As a fantasy author, I have to consider the layers of society. Nobles are the clearest division because they are composed of the kings, queens, princes, princesses, and other titled folks. A reader will have an immediate reaction to these characters even if they don’t realize it. So, what is the best way to use them if they’re more than window dressing for the story?
- Not every noble has to be a pompous ass. This is a strange trap that authors tend to run into, but readers don’t typically complain. Maybe it’s a societal effect that those in the lower classes of society prefer to see those above us as evil. Yet, it creates a problem for the fantasy world. How could the civilization survive if everyone running it is selfish, evil, and corrupt? You’d have to create a dystopian setting for that to make complete sense.
- The beloved ruler of a kingdom doesn’t have to be killed. Doing so tends to be a trigger of a darker tone or a symbol of the death of innocent/purity/whatever. We enjoy having our heroes fall and the good-hearted ruler tends to be sacrificed for the sake of drama. It’s not always necessary or sensible. Most times, it’s done primarily for shock value since they’re never the main hero. It transforms the character into a plot device with dialogue.
- Nobles are not a hivemind system. You can have variety in how they see their servants and other citizens. I’m not talking the young noble who stands against the wall of oppressive elders/peers. While that is a viable story, it turns all of the others into nothing more than a symbolic mass. It prevents the group from having any variation in thoughts, words, and actions. Have your named nobles act as if they are individuals to bring a clearer sense of their societal tier, which gives you access to more plot points than the simple ‘nobles are mean’.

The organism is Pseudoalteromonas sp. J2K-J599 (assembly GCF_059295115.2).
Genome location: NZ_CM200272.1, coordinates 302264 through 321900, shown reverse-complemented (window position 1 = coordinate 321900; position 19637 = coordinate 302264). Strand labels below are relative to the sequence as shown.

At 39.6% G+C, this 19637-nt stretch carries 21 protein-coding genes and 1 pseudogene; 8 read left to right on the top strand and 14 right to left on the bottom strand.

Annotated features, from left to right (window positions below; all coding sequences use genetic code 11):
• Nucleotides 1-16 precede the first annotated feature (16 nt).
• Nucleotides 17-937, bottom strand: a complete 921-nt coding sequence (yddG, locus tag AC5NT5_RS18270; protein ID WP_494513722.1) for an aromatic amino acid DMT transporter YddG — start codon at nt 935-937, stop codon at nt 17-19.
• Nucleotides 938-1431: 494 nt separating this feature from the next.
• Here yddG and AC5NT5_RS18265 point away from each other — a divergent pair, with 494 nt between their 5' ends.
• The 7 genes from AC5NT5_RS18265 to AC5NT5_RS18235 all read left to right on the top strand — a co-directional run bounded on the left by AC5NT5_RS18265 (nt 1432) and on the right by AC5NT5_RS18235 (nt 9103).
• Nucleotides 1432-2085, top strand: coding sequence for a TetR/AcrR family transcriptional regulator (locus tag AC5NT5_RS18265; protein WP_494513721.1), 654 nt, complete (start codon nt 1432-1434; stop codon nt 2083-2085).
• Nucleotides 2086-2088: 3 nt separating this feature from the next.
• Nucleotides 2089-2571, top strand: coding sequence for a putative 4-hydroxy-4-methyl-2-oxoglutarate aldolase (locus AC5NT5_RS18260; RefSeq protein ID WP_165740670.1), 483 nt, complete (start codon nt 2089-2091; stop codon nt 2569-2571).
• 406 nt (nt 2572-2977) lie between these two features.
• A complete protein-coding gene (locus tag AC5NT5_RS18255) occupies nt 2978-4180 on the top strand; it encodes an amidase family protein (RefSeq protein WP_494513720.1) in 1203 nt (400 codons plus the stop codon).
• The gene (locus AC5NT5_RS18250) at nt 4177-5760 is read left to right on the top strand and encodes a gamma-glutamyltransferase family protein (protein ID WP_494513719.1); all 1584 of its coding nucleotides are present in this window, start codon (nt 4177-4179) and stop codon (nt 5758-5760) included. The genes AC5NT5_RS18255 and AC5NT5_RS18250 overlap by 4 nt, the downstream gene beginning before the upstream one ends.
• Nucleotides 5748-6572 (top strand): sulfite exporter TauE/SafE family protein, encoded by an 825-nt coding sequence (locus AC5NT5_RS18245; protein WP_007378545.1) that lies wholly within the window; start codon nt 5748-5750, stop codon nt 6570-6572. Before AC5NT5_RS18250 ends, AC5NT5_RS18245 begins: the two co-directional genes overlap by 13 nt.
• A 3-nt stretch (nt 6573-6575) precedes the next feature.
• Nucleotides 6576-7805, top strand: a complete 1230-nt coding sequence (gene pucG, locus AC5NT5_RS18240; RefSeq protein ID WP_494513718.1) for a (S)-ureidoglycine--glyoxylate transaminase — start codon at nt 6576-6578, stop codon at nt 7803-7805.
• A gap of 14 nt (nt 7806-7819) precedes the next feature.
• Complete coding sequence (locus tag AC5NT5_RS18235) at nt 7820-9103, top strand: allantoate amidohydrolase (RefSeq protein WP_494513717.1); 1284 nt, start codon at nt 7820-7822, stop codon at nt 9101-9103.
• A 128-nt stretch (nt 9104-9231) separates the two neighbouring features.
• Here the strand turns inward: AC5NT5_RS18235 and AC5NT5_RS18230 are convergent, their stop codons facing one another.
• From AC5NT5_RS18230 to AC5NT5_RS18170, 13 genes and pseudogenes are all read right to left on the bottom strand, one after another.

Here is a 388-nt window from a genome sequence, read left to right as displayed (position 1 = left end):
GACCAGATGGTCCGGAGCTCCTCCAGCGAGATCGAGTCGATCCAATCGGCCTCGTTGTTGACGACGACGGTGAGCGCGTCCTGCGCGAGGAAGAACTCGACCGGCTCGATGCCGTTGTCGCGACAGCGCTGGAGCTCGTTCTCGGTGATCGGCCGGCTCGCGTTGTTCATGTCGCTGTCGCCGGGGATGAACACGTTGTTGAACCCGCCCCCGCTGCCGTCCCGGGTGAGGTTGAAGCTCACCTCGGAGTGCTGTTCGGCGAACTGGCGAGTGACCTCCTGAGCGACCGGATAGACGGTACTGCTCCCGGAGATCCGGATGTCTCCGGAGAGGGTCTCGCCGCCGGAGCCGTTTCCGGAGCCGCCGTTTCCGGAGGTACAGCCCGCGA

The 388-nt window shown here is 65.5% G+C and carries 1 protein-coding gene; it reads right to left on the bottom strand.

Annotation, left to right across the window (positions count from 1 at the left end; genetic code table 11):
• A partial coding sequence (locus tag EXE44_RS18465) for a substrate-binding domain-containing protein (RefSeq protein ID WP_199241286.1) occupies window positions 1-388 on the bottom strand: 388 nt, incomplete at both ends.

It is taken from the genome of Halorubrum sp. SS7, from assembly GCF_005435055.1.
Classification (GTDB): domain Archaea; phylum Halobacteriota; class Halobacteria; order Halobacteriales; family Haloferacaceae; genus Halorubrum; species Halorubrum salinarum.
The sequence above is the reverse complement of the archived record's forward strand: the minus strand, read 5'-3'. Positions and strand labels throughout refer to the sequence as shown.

- Not every noble stems from the same source. Some earned their station through business, others through conquest, and more through inheritance. Consider how a noble entered high society to help flush out their mentality. They may have no idea what it’s like to live below their station or they may remember with a sense of bitterness. Others may be curious about such a life since they know nothing more than decadence. Again, make a variety of nobles.
- Consider what other characters think of nobles because it isn’t always love/hate. If you look at our society, you can see the variety. There will be those who despise them out of jealousy or distrust. Others have clearer reasons due to being personally hurt by a noble. You have those who aspire to be in high society and idolize the nobles without question. These types can cause friction if they’re with anyone who dares to criticize their idols. Finally, you have characters who simply don’t care. They know nobles exist, but have better things to do with their lives.
- Masquerade balls aren’t necessary!
- If a noble joins a band of adventurers, you don’t have to make them a useless idiot who only brings trouble. This goes back to how they’re commonly used. Authors typically add a noble into a group for fiction. Complaining about the walking, food, sleeping outdoors, and showing absolutely no sense of comradery. They bring more problems than they solve when used this way, but this only makes readers hate them. Even if you want them to be annoying and pampered, it’s best to give them some kind of positive quality. Otherwise, people will wonder why they went on the adventure or are kept around. Keep in mind that nobles tend to love stories as entertainment, so many won’t be as surprised at the trials as one would think. Besides, this type of noble has been done so often that it doesn’t have much impact, so you need some kind of twist on it these days.